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Andreou A. Scientific AmericanMay 26, 2022.

Negative comments and attitudes indicate a lack of professionalism that can affect patient care. This article shares concerns about surgeon biases toward patients who are overweight and calls for clinicians to recognize the problem and address it.

National Center for Chronic Disease Prevention and Health Promotion, Division of Reproductive Health; Centers for Disease Control and Prevention. 

Maternal harm during and after pregnancy is a sentinel event. This campaign encourages women, families, and health providers to identify and speak up with concerns about maternal care and act on them. The program seeks to inform the design of support systems and tool development that enhance maternal safety.
Yin HS, Neuspiel DR, Paul IM, et al. Pediatrics. 2021;148:e2021054666.
Children with complex home care needs are vulnerable to medication errors. This guideline suggests strategies to enhance medication safety at home that include focusing on health literacy, prescriber actions, dosing tool appropriateness, communication, and training of caregivers. A March 18, 2022 webinar will highlight factors contributing to medication errors in the home and outline strategies to reduce their impact.

National Academies of Sciences, Engineering, and Medicine. Washington, DC: The National Academies Press; 2022. 

Diagnostic errors remain an ongoing challenge in many medical specialties, including oncology. This workshop reviewed the evidence base examining challenges in cancer diagnosis, discussed suggestions for improvement in the field, and looked toward a safer future for cancer patients.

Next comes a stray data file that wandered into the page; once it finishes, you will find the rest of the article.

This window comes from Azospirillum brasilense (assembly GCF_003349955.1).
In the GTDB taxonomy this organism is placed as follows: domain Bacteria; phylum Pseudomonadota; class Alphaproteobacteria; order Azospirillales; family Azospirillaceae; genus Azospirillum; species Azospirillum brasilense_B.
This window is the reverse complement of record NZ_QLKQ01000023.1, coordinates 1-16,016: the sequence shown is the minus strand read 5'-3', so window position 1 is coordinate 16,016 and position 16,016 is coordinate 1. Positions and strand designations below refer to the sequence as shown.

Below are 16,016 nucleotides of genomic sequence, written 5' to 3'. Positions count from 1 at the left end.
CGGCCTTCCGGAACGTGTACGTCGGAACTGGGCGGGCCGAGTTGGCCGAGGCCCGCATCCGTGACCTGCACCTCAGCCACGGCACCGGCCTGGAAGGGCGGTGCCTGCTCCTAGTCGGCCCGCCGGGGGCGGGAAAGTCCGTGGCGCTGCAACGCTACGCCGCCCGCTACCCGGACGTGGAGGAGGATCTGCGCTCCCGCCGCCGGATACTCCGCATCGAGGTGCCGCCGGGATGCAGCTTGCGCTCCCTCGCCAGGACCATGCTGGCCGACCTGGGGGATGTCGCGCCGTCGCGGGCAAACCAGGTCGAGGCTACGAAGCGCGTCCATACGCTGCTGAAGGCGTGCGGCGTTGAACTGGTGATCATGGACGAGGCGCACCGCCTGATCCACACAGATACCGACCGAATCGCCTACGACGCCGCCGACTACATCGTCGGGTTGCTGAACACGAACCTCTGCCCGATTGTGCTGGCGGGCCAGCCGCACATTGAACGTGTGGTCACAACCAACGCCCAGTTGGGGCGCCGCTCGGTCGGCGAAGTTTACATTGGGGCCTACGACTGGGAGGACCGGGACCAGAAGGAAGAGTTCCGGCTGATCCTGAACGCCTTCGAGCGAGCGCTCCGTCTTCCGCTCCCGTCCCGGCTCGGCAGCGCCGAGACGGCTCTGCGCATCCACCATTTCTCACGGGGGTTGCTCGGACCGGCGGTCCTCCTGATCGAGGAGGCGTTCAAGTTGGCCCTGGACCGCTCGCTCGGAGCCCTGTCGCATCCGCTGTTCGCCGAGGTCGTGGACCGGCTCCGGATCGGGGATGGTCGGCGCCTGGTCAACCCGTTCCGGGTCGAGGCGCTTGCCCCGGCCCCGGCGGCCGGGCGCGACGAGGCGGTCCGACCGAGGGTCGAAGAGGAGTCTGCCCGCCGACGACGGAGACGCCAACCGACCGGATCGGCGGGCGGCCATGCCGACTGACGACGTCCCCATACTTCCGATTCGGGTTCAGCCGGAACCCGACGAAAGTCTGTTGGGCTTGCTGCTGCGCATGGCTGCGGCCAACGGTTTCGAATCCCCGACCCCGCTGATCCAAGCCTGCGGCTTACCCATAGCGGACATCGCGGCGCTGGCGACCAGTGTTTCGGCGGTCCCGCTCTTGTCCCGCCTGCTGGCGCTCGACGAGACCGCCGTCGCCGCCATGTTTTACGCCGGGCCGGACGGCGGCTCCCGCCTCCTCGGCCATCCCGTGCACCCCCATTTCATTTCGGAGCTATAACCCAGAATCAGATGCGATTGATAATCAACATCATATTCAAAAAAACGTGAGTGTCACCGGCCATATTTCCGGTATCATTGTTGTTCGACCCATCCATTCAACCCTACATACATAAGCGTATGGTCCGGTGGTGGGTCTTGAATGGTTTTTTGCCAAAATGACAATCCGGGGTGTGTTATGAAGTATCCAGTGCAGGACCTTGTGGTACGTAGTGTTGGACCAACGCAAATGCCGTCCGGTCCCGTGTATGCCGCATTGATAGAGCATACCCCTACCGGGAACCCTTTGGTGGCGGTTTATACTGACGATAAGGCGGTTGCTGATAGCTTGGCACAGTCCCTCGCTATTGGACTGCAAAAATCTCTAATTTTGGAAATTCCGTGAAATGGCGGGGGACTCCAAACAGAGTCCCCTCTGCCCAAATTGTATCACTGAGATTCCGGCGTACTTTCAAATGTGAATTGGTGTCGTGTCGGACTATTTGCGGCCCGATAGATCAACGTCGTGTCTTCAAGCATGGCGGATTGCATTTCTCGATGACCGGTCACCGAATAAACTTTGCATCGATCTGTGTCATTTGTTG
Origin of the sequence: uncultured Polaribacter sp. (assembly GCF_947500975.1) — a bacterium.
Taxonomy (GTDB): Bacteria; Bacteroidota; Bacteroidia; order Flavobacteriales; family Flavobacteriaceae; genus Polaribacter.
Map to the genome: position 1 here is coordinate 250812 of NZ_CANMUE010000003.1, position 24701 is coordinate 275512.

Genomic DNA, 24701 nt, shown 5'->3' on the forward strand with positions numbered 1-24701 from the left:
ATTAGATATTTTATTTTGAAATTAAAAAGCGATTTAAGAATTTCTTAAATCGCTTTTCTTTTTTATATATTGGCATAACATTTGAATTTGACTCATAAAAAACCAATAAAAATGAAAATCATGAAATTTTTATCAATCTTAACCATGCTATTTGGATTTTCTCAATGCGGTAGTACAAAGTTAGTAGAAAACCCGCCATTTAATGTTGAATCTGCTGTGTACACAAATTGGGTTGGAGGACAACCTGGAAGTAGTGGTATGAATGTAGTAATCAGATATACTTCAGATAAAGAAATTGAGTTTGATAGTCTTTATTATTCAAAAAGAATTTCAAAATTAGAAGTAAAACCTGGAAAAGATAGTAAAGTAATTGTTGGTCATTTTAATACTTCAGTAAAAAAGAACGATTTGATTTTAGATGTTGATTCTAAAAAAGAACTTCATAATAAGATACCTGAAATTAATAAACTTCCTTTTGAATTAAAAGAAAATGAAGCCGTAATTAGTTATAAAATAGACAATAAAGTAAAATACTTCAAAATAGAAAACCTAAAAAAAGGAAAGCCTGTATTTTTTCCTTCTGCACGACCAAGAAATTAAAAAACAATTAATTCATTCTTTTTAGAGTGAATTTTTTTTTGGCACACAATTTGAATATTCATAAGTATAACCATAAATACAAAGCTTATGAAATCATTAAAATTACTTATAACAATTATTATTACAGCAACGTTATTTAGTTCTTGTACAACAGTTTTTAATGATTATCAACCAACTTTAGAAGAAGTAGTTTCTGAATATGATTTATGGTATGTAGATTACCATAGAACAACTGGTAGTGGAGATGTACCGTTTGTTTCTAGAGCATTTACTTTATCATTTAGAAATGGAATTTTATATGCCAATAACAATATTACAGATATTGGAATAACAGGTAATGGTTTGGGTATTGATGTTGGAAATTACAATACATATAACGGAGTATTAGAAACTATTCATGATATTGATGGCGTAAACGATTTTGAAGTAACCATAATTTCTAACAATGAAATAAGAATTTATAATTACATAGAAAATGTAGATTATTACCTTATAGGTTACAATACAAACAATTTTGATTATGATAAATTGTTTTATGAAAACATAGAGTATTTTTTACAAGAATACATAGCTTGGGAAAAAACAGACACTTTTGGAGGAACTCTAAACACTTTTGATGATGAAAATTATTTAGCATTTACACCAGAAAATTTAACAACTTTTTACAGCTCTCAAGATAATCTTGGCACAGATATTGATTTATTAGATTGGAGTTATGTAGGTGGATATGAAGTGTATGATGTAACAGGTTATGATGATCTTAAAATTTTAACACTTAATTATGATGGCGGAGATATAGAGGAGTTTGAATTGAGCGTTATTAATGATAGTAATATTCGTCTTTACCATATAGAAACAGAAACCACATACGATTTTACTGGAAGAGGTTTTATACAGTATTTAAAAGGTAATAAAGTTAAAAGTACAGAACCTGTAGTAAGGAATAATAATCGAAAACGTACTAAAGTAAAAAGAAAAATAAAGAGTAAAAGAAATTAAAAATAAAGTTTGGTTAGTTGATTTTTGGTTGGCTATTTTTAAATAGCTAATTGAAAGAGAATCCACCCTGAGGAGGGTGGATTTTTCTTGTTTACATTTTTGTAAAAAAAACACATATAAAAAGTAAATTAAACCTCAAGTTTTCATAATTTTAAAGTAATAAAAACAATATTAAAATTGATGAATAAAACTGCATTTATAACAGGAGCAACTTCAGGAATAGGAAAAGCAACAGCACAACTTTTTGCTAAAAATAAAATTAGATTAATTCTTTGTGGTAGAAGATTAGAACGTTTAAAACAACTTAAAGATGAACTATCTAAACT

Patient safety improvement has made progress but more can be done. This organization supports community efforts in the United States to engage policymakers in work toward aligning efforts to reduce preventable patient harm at a national level. It will build its efforts on the World Health Organization plan by moving forward with a framework to collaborate on a variety of strategies to enhance the safety of health care.

Bever L, Chiu A. Washington Post. September 16, 2021. 

Throughout the COVID pandemic, patients have shown reluctance to seek medical care, which contributes to delayed diagnoses and treatments for non-COVID conditions. This news story suggests actions for patients to take to keep themselves safe from harm while accessing care during uncertain times.

Patient Safety Movement. September 17, 2021. 

Patient safety is a global challenge for the health care community. This webinar coincided with World Patient Safety Day and presented two tracks for both the profession and the public that highlighted issues impacting maternal care safety and high reliability. Those who have lost their lives to medical error were also honored during the event. The session speakers included Tedros Adhanom Ghebreyesus, PhD, MSc, Jeff Brady, MD, and Albert Wu, MD.  

Centers for Disease Control and Prevention.